I thought I could drive. I thought I could even drive on the other side of the road – all those European holidays abroad notwithstanding. However, upon arrival in the Netherlands, and discovering their special ‘rule’ – to always give way to someone coming from the right, coupled with the need to watch out for cycle paths and cyclists – meant I was transported back to the feelings I had as a learner driver, filled with anxiety any time a car (or an moving object) approached from a side road. Driving anywhere in those early weeks became a BIG EFFORT.
It felt to me like I was learning to walk again, I had to ‘remove’ many of my auto-pilot reactions and considerations when driving and replace them with new reactions.
This does not happen instantly, nor without effort and application. I was continually asking for reassurance and clarification of the ‘new rules’. It was not enough for me just to know the rule, I needed to know exactly how it should play out in every situation. With that, and practice and time, things gradually became easier, but like any new habit, if I don’t drive for a few days, it feels strange the next time I’m behind the wheel, to remind myself of the new rules.
What I have had to do, is to ‘unlearn’ my driving habits, and to replace them with new habits. But not so completely that I can’t recall the old ones should I go back for a visit to the UK…
I’ve recently been talking about ‘unlearning’ in some of my workshops – making the point that in these days of rapid technological change – the ability to learn is critical. However, to make way for new skills, approaches and methods we may need to ‘unlearn’. This unlearning could apply to habits, self-beliefs, outdated knowledge or processes, or skills that are now redundant.
I’ll freely admit I’ve had a few grumbles about some of the unlearning and change I’ve experienced. When I thought about this I realized I was working through my own ‘change’ model – with the typical characteristics of frustration, disorientation, and of course a huge dropping off in terms of productivity.
So while unlearning sounds like a trendy new buzzword – what it in reality means is stopping, allowing discomfort in – with all the emotion that can entail, and then trying something new, again and again until it feels comfortable.
As a line manager it’s good to experience this uncomfortableness, so we can empathise when we expect others to do things differently. My own profession, Learning & Development, has seen huge change in the skills required in recent years – with the shift from classroom training to digital methods of delivery. Having a strategic approach and giving team members the opportunity to learn new skills and try them out in a safe environment does not necessarily remove the discomfort. Constant feedback whilst practicing new skills is crucial for individuals to safely build up their confidence levels.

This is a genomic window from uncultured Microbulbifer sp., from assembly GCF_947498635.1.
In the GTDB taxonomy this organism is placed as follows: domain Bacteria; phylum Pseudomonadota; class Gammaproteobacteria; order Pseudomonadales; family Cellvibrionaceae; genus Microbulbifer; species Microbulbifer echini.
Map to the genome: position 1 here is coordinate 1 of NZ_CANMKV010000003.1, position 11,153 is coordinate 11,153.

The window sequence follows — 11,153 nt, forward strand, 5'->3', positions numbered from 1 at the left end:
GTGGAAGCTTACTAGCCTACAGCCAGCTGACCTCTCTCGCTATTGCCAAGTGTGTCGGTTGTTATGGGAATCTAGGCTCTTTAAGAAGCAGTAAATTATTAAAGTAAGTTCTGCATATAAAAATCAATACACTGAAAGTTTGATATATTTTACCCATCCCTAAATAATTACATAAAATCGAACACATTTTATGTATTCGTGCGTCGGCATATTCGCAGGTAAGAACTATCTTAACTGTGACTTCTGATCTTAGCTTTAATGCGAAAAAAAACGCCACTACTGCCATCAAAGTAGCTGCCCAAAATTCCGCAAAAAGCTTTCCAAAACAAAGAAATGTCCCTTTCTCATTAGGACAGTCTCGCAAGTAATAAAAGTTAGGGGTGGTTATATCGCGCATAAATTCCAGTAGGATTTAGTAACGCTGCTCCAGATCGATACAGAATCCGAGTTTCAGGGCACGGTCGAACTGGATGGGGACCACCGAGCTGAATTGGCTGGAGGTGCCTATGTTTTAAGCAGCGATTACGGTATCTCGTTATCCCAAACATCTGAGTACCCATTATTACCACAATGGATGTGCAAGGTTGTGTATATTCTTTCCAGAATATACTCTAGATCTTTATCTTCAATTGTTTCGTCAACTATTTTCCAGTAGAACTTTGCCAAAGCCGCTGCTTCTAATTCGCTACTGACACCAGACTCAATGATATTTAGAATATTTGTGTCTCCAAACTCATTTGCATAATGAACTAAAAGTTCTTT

Carol Dweck’s Fixed versus Growth Mindset model is a good place to start for attributes required to help us let go of old knowledge and skills to make room for the new ways. The model has at its heart a passion for learning rather than a hunger for approval – allowing us to free ourselves up to make mistakes, experience reduced productivity, and be vulnerable, thereby allowing us to move forward.
I think for me, my experiences of the last few months, with all the different aspects of a new language, different shopping/cooking, transport, finding my way around – to contend with – there was a definite realization that I needed to manage my expectations as at times it was overwhelming. The word that came to mind for me was ‘discombobulating’. There was also the realization that to let in the ‘new’ – something had to give. I had to free up ‘space’ both mentally and physically. I deleted a load of apps off my phone (time-stealer ones of the social media variety!), cut down on trying to keep up with the British news and tv (recognizing that I had a whole new culture to take in instead) and began to focus on what was really important, finding my way around, getting out and meeting people.
– Translate this to a workplace going through immense change and:
What limiting self-beliefs and habits do you need to let go of?
What knowledge no longer serves you that needs to be replaced?
What new skills do you need to learn? How are you going to make space to learn them?